Extra special from Mountain Sherpa Trekking

  • Seasonal Fresh fruits after lunch & Dinner [ Where Available ]
  • Serve Tea & Biscuits Late afternoon everyday [ 4:00 PM-4:30 PM]
  • Enough boiled water after dinner
  • Welcome/farewell Dinner with live Cultural Show at typical Nepali Restaurant

--------------------------- Safe Drinking Water -----------------------------

You can get bottled water all the way up to base camp but the price per liter goes higher and multiplies significantly. It is recommended to bring steripen (UV filtration) or iodine tabs for water purification with soft plastic bags so that you can purify the water from local source and make it safe for drinking purposes. At tea houses you will be served with boiled water. And please be noted that don’t drink water from local taps and resources as it would prone you to water borne illness and affects the whole trekking journey.

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FAQS

Manaslu & Annapurna High Passes Trekking is a demanding adventure trek where challenges may arise. This trek engaged 2 high passes above 5 thousand meters. You should be both physically and mentally fit before join this trek. A previous treks experience would be helpful for this trek.

As there are steep ascent and descents, rocky paths, rock steps and some moraine walking. So, this trek isn’t suitable for anyone with knee problems or weak ankles. Anyone with heart trouble or lung problems should check with their doctor. We suggest you to do some physical fitness programs such as running, swimming, hiking before embark on your journey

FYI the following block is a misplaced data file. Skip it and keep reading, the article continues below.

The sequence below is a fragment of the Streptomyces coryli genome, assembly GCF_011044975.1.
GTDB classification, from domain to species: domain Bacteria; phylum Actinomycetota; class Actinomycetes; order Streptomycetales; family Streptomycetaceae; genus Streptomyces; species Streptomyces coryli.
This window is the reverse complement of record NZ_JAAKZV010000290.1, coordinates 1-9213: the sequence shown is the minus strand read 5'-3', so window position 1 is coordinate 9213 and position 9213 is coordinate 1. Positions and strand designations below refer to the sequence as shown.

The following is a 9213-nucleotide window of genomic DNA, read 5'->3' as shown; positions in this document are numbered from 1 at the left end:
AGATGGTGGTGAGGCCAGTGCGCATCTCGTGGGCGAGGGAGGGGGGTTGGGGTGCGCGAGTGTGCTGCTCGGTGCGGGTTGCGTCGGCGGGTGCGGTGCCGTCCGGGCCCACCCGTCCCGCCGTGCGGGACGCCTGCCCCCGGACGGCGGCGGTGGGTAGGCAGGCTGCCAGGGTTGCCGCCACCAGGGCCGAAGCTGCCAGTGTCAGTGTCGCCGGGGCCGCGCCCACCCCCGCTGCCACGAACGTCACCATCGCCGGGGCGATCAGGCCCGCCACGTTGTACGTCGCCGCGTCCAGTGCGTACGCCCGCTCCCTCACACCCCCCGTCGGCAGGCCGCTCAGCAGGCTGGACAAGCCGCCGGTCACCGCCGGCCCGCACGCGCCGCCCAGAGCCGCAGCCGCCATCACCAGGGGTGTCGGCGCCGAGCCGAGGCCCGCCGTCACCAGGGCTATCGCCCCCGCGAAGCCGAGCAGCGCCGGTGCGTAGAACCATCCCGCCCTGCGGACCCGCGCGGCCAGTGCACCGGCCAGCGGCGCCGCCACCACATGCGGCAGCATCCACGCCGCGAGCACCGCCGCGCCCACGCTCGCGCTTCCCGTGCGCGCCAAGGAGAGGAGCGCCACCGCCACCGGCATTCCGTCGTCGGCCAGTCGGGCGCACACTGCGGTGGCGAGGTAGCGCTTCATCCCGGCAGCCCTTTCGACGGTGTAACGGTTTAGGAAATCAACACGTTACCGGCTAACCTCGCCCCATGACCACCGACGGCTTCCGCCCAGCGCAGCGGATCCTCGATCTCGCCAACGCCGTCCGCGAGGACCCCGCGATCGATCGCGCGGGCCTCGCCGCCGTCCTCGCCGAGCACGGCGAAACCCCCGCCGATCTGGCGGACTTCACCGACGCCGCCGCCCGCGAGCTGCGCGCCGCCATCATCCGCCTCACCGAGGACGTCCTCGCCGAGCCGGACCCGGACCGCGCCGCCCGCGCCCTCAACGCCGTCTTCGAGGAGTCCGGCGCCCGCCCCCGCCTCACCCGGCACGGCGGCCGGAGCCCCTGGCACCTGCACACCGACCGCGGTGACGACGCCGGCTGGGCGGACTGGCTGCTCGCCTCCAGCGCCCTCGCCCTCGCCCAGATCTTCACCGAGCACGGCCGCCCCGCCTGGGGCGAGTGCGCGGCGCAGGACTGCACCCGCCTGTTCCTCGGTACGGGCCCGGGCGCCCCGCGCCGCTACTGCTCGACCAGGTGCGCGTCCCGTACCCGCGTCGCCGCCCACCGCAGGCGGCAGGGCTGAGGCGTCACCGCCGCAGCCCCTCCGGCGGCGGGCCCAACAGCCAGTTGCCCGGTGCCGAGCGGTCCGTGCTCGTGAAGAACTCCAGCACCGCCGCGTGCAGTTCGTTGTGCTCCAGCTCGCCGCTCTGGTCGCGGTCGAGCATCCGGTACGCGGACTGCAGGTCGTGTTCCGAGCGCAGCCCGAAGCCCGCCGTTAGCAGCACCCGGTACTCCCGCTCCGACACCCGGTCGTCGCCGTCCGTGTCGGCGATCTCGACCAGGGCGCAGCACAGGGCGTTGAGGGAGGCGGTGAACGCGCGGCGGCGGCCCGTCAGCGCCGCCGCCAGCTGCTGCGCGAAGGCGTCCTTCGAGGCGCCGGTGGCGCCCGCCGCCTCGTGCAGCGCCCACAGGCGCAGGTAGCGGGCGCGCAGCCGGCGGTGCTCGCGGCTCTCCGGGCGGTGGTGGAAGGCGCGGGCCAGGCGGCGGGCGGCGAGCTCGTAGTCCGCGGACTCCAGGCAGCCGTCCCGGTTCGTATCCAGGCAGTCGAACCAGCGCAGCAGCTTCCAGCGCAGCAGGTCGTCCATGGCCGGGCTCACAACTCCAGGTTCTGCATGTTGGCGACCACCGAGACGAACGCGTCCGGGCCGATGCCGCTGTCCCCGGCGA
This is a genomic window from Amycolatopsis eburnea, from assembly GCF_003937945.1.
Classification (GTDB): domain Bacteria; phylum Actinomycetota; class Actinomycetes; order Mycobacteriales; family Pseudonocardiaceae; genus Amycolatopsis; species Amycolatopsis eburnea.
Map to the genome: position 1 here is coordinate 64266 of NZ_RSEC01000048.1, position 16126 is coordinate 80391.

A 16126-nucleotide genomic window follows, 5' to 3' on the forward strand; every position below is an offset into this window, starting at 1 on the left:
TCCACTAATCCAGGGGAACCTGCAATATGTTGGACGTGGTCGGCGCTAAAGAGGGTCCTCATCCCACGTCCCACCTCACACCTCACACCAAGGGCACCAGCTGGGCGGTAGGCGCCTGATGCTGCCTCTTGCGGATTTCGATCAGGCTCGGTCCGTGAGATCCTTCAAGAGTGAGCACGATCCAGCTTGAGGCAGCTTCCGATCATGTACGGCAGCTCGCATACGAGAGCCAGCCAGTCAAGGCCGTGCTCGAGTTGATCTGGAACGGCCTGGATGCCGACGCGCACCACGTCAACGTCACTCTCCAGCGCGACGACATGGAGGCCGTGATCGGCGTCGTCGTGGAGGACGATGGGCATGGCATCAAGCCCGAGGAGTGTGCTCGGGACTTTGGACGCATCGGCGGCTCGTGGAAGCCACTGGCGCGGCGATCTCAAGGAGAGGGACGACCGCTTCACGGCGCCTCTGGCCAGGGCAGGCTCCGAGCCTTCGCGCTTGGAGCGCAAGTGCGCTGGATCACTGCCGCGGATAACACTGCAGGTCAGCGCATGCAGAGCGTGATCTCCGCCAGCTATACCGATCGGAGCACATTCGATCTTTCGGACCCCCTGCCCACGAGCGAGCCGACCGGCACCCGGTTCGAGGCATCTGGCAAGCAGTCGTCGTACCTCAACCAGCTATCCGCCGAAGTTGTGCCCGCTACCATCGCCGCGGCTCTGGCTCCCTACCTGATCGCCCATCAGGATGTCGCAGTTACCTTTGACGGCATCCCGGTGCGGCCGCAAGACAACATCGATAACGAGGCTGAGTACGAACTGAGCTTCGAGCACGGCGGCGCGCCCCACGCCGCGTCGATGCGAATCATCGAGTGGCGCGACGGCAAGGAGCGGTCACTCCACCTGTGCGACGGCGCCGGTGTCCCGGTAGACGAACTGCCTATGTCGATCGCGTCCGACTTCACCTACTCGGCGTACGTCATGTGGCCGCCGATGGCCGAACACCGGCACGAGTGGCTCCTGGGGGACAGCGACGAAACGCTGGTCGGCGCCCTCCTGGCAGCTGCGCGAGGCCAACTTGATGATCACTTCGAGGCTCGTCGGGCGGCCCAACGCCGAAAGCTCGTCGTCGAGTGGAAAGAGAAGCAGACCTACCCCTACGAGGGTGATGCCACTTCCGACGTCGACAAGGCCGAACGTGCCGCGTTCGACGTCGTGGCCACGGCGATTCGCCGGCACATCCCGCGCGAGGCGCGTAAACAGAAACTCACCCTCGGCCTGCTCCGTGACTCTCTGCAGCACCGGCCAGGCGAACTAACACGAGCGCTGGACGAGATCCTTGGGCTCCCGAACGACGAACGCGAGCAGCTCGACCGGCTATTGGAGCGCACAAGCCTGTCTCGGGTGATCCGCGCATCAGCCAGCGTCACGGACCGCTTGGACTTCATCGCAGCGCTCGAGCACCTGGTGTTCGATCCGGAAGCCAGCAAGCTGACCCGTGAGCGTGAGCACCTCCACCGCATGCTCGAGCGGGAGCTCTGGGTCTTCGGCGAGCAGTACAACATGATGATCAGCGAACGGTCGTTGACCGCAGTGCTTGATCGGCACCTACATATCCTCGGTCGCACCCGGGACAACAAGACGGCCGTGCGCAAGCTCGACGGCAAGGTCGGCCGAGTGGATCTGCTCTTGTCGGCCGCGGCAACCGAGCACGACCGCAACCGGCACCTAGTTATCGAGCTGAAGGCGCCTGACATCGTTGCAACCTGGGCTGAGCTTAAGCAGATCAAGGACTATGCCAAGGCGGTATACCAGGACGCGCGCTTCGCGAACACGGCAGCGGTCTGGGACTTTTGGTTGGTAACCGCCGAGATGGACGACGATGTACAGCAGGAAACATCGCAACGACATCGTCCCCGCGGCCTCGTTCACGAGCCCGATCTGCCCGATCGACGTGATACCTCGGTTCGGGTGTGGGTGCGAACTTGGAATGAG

We use standard rooms at quality hotels in Kathmandu and Pokhara with breakfast included. Along the Manaslu & Annapurna High Passes Trekking routes, mountain lodges generally provide basic clean facilities with a mattress and a quilt or blanket. We can also offer you sleeping bags if needed (to be returned after the trip) but it is a good idea to always have your own sleeping gear. The lodges in trekking routes generally provide single and double rooms, or seldom a dormitory. At times when possible, dining will be around a bon fire. In tea houses, food will be prepared in the kitchen which you should not enter without permission. The toilet in tea houses provides essential and basic facilities and will be always outside the room.

Check the terms and conditions of your travel insurance very carefully before embarking on the Manaslu & Annapurna High Passes Trekking – the elevations involved are above 5000m, and many companies simply will not cover you at that level.

You need to be covered for helicopter evacuation from the mountains in emergencies, and, if you have a connecting flight to your home country, are flying out of Jomsom, and planes stop running, your insurance should cover the cost of a helicopter out of Jomsom. We fully facilitate for our valued clients for any emergencies issue.

Yes, they have all received 45-day training from the Hotel Management and Tourism Center in Nepal. The guides have also received high altitude first aid training from KEEP (Kathmandu Environmental Education Project). Please check our Trekking Guides Profiles and Training Certificates.

Our company insures all our trekking staff members, including guides, cooks, Sherpas and porters. Please browse though Company Information pages to view insurance details.

That very much depends on how much use you intend to get out of it. Reasonable quality gear is available in Kathmandu for a fraction of the price of the real deal. We will help out you to find good standards gears in Kathmandu.

You also rent out down gear and sleeping bags, which are the most sensible option if you don’t think you’ll be using them again for a while.